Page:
Why would a Latino student from a largely Hispanic community come to a university where just a small percentage of the freshmen share his ethnic background?
For Bobby Treviño, a 2005 graduate from El Paso, Tex., the answer is simple: it was an opportunity to make sure that when he graduated, there would be more faces like his own on campus.
“Even though I’m thousands of miles away from my hometown,” Treviño says, “I can help out my community.”
Treviño (CAS’05), an assistant director in the Office of Admissions, was one of the first members of the Admissions Student Diversity Board (ASDB), a division of the admissions office that seeks to recruit to Boston University qualified students from four underrepresented minority groups — black and African-American, Hispanic and Latino, Native American, and native Hawaiian or Pacific Islander. The group works year-round to make contact with prospective students, but its centerpiece is Multicultural Weekend, held this year from March 24 through 26, where prospective students and parents spend a weekend at the University and learn about life at BU.
This is the third year of Multicultural Weekend, and close to 150 high school students are expected to attend, up from the 80 who attended two years ago. Prospective students spend the weekend living with student hosts and participate in lectures and discussions that range from cultural life at BU to securing financial aid.
Parents enjoy the weekend because it helps them get to know BU, says ASDB student coordinator Stephanie Nuñez (CAS’07); prospective students are often relieved to find that BU has a strong minority presence on campus, despite demographics that indicate the opposite.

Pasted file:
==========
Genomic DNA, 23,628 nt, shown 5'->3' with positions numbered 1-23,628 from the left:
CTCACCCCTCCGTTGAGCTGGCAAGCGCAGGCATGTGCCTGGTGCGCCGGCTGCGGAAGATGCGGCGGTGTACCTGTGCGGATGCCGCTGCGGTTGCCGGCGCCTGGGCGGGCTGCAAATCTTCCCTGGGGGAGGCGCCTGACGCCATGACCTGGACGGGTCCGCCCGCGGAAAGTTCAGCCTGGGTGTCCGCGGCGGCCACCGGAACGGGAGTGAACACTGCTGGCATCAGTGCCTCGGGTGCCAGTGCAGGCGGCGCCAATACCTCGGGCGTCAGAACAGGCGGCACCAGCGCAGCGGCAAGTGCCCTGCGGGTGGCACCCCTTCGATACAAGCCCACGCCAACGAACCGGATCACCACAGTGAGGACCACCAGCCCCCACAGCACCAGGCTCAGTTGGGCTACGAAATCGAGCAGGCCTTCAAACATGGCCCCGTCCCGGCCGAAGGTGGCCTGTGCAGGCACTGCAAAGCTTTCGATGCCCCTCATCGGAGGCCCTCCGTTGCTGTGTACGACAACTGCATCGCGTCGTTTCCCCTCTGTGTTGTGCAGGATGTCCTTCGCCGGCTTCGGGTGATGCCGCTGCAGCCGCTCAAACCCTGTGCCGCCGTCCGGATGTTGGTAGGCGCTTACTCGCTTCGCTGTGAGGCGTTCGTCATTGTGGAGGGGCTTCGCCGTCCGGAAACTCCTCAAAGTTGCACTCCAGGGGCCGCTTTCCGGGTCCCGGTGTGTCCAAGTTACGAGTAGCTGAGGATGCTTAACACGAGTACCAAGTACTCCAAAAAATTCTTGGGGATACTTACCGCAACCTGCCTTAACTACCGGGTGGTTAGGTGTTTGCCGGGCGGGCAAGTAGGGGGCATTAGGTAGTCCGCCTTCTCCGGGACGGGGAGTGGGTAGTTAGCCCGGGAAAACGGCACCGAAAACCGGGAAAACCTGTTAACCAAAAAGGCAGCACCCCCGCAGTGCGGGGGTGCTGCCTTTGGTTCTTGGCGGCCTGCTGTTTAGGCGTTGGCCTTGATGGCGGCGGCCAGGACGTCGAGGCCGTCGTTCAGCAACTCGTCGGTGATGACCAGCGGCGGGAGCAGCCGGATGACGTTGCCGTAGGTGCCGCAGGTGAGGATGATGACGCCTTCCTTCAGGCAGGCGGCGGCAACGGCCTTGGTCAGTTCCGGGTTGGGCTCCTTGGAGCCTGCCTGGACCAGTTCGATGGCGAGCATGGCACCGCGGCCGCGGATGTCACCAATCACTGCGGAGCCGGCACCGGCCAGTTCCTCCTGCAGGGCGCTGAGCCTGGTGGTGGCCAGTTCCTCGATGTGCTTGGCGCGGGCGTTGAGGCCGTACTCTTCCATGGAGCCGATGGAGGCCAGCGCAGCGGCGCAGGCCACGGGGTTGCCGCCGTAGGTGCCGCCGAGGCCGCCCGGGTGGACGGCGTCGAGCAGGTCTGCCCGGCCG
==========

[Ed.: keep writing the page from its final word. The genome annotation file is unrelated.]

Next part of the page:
“People go by the numbers, but I think you have to talk to students to know what the real deal is,” Nuñez says. “It’s important to tell them what your experience here is like.”
Student activities groups also play an important role in Multicultural Weekend, creating programs and events that demonstrate the array of choices and cultures at the University. This year’s events include Pachanga, a night of Latino food and music; Harlem Nights, a spoken-word performance; a South Asian marketplace with food and activities; and an Irish step-dancing class and performance.
The weekend isn’t all about race, either, says Raslyn Rendon, a senior assistant director in the admissions office. “The students come from a variety of backgrounds, ethnicity and race aside, and have a variety of interests and ideas about what college is,” she says. “The weekend really is to give them the scope of the University on all of those different levels. We want them to know that when they come here, they have a place to be, whether that is a cultural organization or an engineering-based organization.”
The effect that ASDB and Multicultural Weekend have had on the University’s demographics is difficult to determine — while the percentage of Hispanic-American students in the freshman class rose from 5.7 percent to 7 percent between fall 2003 and fall 2005, the percentages of African-American, Asian-American, and Native American students remained relatively level. But students involved in ASDB say that the numbers aren’t as important as the experience prospective students have when they visit campus.
“I’ve definitely seen a big, big difference on campus since my freshman year,” Nuñez says. “We’re definitely more visible, and I think that’s what students like to see.”